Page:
From the Practitioner's Point of View

Watsu's Origins


From The Receiver's Point of View

For someone receiving a WatsuŽ, a session can seem deceptively simple. You put on a bathing suit and get into the warm water; you receive a few instructions from your therapist, and are gently lifted off your feet and supported floating on your back. You don’t see anything but the interplay of light and shadow, because your eyes are closed. You don’t hear anything but the water, because your ears are submerged. And what you feel is the water’s warmth, and the weightless movements of your body as it gently waves and sways through the currents. Occasionally you might be aware of some deep massage in a tight muscle or a big stretch. But very quickly all the touch and movements blend together into one harmonious, timeless, flowing dance. And what you notice is not the work being done on your body, but the results of it: a profound physical release, letting to, and relief from tensions and pain.

At the same time as your body is letting to, so too is your mind. There is a theory among bodywork researchers that every physical pain carries with it an analogous mental thought pattern if you are holding onto soreness in your toe, for example, you are also holding onto the emotional story about the circumstances surrounding the injury or accident. In WatsuŽ, as your body thoroughly lets go of its physical discomforts, the corresponding mental stories are released as well. Not that you will necessarily notice your mind letting go; in fact, it is more like the absence of noticing. You might not have any thoughts – just a mental quiet and peace that accompanies the physical freedom of your body.

And once your body is free and your mind is at peace, there is nothing left to keep your spirit from shining through.

What exactly do we mean here by “spirit”? For many people, it is a sense of seeing themselves with a new, clearer perspective. It is as if they forget about the daily stuff, that they deal with – duties, obligations, busywork – instead are freed to focus on who they are inside, and what they truly want. WatsuŽ receivers feel comfortable and safe and protected. They feel understood and appreciated, beautiful and strong. They feel forgiveness, compassion and love for themselves and others. And many feel connected to a higher purpose in their lives. Maybe that purpose has just occurred to them consciously for the first time during their WatsuŽ sessions; maybe it is something that they have always known. But somehow, the WatsuŽ experience brings many people’s awareness back to that central knowing. It brings them back to themselves. It brings them back to spirit.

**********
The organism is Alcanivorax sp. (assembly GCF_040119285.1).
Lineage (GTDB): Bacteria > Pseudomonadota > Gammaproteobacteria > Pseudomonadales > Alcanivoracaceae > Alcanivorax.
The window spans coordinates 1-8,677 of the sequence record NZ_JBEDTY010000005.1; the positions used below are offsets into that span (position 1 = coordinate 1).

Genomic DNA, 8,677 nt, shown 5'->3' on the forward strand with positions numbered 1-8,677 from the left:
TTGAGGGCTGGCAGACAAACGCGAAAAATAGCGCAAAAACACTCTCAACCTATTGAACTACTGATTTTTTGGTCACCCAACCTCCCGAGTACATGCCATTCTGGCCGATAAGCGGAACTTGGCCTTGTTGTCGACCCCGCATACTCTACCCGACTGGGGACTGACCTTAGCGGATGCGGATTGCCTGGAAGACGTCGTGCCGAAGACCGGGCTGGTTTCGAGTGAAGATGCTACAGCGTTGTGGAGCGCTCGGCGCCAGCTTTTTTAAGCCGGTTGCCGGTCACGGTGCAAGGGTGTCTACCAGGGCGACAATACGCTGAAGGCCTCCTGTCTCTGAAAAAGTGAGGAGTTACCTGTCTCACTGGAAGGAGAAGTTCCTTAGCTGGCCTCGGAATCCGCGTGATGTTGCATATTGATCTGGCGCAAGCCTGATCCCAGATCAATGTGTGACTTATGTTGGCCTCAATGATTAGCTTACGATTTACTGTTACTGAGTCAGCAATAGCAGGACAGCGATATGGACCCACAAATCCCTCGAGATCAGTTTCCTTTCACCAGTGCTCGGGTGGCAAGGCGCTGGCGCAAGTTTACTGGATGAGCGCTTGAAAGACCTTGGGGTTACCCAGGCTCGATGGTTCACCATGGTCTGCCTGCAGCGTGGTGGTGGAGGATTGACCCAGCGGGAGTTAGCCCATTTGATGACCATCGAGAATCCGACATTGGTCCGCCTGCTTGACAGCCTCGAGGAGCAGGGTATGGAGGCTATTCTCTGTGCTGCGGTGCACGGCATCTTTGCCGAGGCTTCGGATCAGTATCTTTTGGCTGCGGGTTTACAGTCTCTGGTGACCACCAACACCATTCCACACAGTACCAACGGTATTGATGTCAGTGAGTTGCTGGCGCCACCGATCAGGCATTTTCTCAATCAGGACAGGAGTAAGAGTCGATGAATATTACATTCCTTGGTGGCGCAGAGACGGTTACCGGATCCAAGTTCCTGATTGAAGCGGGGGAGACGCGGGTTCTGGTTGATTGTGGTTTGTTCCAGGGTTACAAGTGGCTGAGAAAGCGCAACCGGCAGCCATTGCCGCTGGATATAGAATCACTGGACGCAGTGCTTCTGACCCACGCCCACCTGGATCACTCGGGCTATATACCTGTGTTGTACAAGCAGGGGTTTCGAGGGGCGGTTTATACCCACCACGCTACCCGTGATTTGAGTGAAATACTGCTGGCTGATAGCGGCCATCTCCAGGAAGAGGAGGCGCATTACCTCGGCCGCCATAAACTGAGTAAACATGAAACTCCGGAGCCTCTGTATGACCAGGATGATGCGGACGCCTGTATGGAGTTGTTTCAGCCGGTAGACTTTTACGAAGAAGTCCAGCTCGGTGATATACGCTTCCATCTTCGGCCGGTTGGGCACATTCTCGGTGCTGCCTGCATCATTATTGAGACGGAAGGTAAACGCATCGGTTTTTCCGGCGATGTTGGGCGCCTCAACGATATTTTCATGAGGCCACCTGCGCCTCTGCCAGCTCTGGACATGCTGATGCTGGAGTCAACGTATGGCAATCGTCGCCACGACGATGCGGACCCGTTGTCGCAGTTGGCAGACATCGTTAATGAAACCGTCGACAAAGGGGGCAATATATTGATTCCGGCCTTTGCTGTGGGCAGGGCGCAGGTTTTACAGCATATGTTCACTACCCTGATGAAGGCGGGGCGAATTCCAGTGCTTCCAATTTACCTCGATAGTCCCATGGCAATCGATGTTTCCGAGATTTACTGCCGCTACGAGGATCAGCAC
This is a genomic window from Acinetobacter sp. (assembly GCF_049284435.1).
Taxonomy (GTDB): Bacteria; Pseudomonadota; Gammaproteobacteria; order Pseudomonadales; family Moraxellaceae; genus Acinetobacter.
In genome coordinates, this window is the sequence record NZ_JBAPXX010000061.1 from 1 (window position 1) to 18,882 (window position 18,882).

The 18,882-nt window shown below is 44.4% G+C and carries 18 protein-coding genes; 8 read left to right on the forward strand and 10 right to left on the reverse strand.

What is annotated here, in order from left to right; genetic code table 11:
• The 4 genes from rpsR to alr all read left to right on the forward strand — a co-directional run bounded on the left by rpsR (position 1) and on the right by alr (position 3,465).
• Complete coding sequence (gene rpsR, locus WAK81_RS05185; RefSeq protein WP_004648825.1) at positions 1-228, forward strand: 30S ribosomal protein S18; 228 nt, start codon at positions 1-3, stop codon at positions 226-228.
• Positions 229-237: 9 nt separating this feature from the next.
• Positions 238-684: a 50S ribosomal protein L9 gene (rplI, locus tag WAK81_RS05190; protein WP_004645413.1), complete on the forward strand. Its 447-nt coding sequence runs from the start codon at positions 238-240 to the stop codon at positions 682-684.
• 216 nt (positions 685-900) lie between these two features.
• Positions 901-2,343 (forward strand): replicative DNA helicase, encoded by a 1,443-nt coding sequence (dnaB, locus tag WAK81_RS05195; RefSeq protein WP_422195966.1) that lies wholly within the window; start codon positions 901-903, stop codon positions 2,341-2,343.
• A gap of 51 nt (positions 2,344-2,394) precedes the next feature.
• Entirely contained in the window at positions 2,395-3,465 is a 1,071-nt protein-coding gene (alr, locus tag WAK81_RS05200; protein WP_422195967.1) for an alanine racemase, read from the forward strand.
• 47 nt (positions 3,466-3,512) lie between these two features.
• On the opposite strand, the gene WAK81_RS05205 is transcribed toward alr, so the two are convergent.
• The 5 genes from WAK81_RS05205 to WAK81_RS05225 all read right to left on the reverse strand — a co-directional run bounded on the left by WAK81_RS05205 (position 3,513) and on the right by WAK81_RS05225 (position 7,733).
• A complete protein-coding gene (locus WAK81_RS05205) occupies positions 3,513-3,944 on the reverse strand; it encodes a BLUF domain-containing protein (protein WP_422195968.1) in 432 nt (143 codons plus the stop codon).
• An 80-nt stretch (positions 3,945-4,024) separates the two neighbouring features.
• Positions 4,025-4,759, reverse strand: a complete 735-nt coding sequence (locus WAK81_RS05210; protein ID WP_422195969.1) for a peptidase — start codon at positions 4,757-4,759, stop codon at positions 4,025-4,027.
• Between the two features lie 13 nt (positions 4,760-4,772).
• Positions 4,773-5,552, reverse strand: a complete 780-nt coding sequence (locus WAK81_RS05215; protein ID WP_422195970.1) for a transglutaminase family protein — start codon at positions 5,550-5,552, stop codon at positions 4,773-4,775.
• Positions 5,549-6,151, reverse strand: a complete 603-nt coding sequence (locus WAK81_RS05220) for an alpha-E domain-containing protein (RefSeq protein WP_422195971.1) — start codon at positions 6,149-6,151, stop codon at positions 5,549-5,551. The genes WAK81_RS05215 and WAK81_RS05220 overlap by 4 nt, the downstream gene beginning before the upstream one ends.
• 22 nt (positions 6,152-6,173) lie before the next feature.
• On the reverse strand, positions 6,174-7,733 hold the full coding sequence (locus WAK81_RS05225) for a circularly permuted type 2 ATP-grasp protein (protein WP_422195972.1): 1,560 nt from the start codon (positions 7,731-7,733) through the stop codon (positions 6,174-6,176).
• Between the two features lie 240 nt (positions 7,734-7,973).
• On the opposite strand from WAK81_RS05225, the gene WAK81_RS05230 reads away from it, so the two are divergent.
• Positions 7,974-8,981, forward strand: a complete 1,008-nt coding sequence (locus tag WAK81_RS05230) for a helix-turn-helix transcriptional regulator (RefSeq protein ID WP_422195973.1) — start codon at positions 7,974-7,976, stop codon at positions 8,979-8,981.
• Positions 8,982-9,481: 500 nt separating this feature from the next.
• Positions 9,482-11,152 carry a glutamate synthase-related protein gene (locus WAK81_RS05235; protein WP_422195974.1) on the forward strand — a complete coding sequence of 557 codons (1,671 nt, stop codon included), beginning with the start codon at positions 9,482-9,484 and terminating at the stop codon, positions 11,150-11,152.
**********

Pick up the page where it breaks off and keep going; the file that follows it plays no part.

Let yourself be floated in someone’s arms in water that gently lifts you each time you breathe in, its warmth penetrating, melting the tension in your body. Drift into deeper and deeper levels of relaxation as your body is stretched freer and freer. Flow into states of consciousness to which stored tension or trauma otherwise deny access. Flow onto a level of being where there is such joy and peace and wholeness, the causes of that tension or trauma can no longer overwhelm you.

Virtually everyone who receives a WatsuŽ opens their eyes at the end of a session and describes it as “the most relaxing experience of my life.” Most are moved by the remarkable depth of the work. And many, many people report “a profound feeling of oneness – with myself, the practitioner, the water, the universe … everything!” It is extraordinary – and something you have to experience personally to truly appreciate: Therapeutic bodywork and spiritual opening, all in one extremely pleasurable hour.